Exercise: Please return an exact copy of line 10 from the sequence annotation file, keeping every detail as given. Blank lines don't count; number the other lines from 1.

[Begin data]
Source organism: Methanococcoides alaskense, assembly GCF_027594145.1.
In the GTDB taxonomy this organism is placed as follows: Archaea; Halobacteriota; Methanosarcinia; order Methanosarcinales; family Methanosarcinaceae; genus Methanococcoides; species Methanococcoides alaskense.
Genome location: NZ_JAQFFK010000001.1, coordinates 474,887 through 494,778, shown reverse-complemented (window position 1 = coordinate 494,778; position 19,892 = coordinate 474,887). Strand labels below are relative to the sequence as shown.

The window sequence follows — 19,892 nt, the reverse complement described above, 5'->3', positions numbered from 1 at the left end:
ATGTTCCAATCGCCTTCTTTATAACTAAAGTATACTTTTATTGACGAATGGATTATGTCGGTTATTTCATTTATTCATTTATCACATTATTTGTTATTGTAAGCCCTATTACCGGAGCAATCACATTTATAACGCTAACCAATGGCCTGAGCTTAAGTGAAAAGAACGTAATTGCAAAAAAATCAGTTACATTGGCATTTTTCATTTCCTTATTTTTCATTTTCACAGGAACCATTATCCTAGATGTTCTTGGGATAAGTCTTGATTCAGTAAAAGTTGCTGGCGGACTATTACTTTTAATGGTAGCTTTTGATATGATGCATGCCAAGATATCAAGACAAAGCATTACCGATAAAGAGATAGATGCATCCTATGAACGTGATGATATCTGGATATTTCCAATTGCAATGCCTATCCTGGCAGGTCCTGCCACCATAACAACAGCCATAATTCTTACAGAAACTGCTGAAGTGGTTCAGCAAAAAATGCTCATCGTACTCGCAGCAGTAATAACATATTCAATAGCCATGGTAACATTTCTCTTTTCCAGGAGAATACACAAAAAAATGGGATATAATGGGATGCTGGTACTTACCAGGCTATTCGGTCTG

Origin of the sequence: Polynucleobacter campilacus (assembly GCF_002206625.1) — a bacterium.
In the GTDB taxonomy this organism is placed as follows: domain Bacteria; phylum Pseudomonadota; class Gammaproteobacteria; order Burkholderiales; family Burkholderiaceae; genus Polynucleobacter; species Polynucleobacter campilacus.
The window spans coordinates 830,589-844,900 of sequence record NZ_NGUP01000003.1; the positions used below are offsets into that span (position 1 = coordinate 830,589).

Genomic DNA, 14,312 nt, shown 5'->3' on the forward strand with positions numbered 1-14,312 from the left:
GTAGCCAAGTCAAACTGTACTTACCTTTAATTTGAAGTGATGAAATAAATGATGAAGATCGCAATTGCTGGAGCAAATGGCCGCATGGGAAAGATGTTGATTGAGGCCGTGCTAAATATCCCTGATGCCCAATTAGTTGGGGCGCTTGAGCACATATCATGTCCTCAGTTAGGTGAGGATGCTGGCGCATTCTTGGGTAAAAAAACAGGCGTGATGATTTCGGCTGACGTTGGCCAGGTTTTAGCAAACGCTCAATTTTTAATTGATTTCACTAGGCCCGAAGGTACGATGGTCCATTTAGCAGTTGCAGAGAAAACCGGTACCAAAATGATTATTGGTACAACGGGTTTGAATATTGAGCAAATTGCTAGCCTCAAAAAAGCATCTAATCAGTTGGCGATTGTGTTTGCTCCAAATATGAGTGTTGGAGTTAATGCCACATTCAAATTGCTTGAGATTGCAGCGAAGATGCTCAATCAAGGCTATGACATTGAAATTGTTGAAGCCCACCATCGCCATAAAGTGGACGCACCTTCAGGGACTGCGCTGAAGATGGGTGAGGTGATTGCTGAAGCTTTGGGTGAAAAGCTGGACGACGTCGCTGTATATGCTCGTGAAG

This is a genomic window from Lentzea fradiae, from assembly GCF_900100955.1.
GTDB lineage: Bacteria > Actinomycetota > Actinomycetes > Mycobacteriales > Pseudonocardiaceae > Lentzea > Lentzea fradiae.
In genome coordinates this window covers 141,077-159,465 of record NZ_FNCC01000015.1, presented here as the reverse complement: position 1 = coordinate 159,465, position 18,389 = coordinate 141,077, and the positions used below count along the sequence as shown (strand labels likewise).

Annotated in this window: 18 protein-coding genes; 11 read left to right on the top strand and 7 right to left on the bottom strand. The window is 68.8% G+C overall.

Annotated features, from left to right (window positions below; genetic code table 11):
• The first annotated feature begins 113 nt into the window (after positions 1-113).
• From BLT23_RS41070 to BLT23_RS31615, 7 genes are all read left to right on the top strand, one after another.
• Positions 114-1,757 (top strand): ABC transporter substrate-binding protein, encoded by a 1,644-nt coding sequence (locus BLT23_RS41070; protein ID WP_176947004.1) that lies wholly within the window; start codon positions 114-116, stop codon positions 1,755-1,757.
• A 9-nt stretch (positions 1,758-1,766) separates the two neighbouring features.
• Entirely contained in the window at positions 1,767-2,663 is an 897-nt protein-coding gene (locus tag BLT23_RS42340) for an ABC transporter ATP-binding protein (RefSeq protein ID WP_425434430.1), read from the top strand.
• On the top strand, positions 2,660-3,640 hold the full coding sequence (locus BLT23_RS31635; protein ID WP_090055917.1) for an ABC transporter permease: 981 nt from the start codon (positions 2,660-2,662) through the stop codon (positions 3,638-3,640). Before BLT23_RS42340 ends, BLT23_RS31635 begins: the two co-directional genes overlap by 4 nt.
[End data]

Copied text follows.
GTAGCCAAGTCAAACTGTACTTACCTTTAATTTGAAGTGATGAAATAAATGATGAAGATCGCAATTGCTGGAGCAAATGGCCGCATGGGAAAGATGTTGATTGAGGCCGTGCTAAATATCCCTGATGCCCAATTAGTTGGGGCGCTTGAGCACATATCATGTCCTCAGTTAGGTGAGGATGCTGGCGCATTCTTGGGTAAAAAAACAGGCGTGATGATTTCGGCTGACGTTGGCCAGGTTTTAGCAAACGCTCAATTTTTAATTGATTTCACTAGGCCCGAAGGTACGATGGTCCATTTAGCAGTTGCAGAGAAAACCGGTACCAAAATGATTATTGGTACAACGGGTTTGAATATTGAGCAAATTGCTAGCCTCAAAAAAGCATCTAATCAGTTGGCGATTGTGTTTGCTCCAAATATGAGTGTTGGAGTTAATGCCACATTCAAATTGCTTGAGATTGCAGCGAAGATGCTCAATCAAGGCTATGACATTGAAATTGTTGAAGCCCACCATCGCCATAAAGTGGACGCACCTTCAGGGACTGCGCTGAAGATGGGTGAGGTGATTGCTGAAGCTTTGGGTGAAAAGCTGGACGACGTCGCTGTATATGCTCGTGAAG